Our Favourite Christmas Films: Part 2

The second part of our favourite Christmas films! More to follow tomorrow..let us know what you’ve seen.

National Lampoon’s Christmas Vacation (1989)

National Lampoons Christmas Carol Christmas Films

Dir: Jeremiah S. Chechik

The National Lampoon films have always been a mixed bag: for every National Lampoon’s European Vacation there’s a National Lampoon’s Van Wilder lurking in the shadows. The peak of the series though (IMO) has to be Christmas Vacation. As with the previous Griswold adventures (European & Vacation) the film set up is pretty straight forward, with Clark and his family setting out to have a large traditional Christmas holiday. From the outset we know it won’t be going to plan: something as simple as picking a Christmas tree turns into a farce for the family and is served by some truly great comic writing from John Hughes. One of the reasons the film remains a Christmas classic is the scenario set up by the filmmakers. We can all relate to wanting the idealistic family Christmas and the problems this can create. From the stresses of Christmas shopping to cooking the perfect Christmas dinner, the film ticks all the boxes required to make this a timeless Christmas film that remains a staple during the festive season.

Dreams of a Life (2011)

Dreams of a life Christmas Films

Dir: Carol Morley

By no means the cheerful family comedy we love to enjoy at this time of year but Carol Morley’s documentary is one of the saddest and most important documentaries of recent years. The story of Joyce Carol Vincent who died alone in her bedsit and remained there, undiscovered, for four years. While at this time of year we try to remember family and friends, Dreams of a Life is a powerful reminder of how easy it can be to forget to do that, aided by the films haunting tagline ‘Would anyone miss you?’. A key component of the tragedy is that Joyce was surrounded by wrapped Christmas presents, and nobody knows who they were for – were they for family and friends she intended to reconcile with? Was she so lonely that they were for herself to unwrap on Christmas morning? Were they for a local charity? What ever way you look at it, it’s a heartbreaking story that resonates whenever you watch it and most pertinently at the most wonderful time of the year.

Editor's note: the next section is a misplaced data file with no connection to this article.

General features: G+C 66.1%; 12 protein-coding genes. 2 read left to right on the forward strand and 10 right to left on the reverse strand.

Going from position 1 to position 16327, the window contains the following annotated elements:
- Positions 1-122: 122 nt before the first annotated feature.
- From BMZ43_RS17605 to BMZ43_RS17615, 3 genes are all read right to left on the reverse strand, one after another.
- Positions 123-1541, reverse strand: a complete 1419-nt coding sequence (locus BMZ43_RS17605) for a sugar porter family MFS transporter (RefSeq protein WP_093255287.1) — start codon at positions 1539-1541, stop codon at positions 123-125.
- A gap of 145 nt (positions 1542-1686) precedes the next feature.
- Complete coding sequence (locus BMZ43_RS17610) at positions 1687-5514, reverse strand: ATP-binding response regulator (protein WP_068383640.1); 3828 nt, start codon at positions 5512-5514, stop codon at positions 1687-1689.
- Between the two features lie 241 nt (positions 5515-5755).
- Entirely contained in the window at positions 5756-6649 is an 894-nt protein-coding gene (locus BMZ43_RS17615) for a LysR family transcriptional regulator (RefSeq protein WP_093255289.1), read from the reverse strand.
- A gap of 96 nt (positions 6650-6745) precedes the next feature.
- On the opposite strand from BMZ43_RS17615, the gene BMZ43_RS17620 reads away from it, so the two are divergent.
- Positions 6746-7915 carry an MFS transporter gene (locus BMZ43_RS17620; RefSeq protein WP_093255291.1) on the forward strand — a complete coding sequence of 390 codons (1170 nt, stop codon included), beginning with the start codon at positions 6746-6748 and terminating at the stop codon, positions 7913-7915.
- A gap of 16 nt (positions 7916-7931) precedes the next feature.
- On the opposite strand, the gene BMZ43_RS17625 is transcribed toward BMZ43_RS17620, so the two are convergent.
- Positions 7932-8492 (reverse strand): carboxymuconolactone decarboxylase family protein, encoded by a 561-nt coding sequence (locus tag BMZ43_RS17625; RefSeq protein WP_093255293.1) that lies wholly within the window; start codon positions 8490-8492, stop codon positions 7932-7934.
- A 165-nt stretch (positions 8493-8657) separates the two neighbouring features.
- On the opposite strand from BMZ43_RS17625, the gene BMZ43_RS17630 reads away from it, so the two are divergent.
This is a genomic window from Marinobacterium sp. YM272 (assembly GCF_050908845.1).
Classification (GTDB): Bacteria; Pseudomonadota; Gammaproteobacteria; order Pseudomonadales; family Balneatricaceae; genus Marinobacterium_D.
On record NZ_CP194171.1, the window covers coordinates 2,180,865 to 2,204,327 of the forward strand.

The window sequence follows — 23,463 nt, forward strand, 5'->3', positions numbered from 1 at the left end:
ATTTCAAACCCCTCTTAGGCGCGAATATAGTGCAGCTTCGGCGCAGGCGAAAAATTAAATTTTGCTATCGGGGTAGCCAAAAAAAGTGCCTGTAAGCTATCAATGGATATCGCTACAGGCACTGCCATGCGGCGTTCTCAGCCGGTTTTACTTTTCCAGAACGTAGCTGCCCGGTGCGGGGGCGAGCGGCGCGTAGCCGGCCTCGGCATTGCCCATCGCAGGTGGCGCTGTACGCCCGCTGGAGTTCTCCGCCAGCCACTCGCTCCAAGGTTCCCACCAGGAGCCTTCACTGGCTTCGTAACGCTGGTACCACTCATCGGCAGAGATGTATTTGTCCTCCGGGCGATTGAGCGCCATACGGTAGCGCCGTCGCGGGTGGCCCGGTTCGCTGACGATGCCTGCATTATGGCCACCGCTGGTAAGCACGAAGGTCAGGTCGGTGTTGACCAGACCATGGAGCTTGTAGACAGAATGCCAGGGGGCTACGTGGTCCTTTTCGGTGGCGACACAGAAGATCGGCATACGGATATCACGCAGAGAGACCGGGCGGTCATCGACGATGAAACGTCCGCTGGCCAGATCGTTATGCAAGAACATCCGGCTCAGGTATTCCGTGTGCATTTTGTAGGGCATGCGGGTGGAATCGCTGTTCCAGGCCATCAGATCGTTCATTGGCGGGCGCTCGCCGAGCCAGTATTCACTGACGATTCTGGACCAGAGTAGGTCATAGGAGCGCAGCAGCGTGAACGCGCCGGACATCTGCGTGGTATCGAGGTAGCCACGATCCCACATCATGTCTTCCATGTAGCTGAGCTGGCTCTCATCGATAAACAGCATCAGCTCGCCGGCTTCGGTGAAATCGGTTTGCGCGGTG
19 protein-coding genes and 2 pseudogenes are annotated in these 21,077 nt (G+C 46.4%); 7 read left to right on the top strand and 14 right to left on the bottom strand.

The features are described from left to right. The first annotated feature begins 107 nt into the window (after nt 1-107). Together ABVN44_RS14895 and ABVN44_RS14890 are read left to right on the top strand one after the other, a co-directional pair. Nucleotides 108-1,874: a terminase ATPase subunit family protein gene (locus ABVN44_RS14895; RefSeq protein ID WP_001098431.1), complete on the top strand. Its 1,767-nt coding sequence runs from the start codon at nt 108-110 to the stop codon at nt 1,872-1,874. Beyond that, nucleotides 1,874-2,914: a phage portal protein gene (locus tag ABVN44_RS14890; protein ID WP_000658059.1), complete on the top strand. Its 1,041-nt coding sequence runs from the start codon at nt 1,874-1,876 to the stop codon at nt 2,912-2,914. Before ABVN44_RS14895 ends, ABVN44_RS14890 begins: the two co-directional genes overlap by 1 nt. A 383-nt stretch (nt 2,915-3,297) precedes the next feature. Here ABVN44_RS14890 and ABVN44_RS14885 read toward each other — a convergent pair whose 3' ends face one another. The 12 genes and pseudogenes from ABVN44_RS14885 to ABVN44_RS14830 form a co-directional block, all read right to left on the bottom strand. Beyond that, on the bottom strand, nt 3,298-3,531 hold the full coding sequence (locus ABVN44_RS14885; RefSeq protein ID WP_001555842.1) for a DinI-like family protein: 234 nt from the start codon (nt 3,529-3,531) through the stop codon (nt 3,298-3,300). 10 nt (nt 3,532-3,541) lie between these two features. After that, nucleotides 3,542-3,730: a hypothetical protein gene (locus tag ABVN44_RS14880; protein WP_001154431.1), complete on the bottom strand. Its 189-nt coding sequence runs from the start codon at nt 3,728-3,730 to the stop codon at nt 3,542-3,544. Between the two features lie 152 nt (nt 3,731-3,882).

The Muppet Christmas Carol (1992) 

Muppets Christmas Carol Christmas Films

Dir: Brian Henson

Just about the most entertaining version of Charles Dickens’ classic festive ghost tale you could hope to see, Kermit, Miss Piggy, Gonzo and chums sprinkle their energy and humour over a delightful hour and a half of festive fun. It’s hard to pick an outstanding moment, although Statler and Waldorf’s turn as the Marley ‘brothers’ (bifurcated from the original creation Jacob Marley) sits long in the memory and Miss Piggy as Emily Cratchit might just be the most inspired piece of casting in film history. The songs are wonderful, the three ghosts all well rendered and the puppetry is, as you would expect, perfect. While Alastair Sim might remain the most definitive Scrooge for his wonderful turn in Brian Desmond Hurst’s 1951 version, Michael Caine really deserves full plaudits for his interpretation of literature’s most renowned humbug. He brings a deep pathos to Scrooge and his performance ensures you are invested right through to the cathartic Christmas Day. That, and the muppets themselves who raise chuckles on a delightfully regular basis. A total treat for everyone.

Part one can be found here: outwardfilmnetwork.com/2016/12/favouritechristmasfilms

Part three will be live tomorrow!

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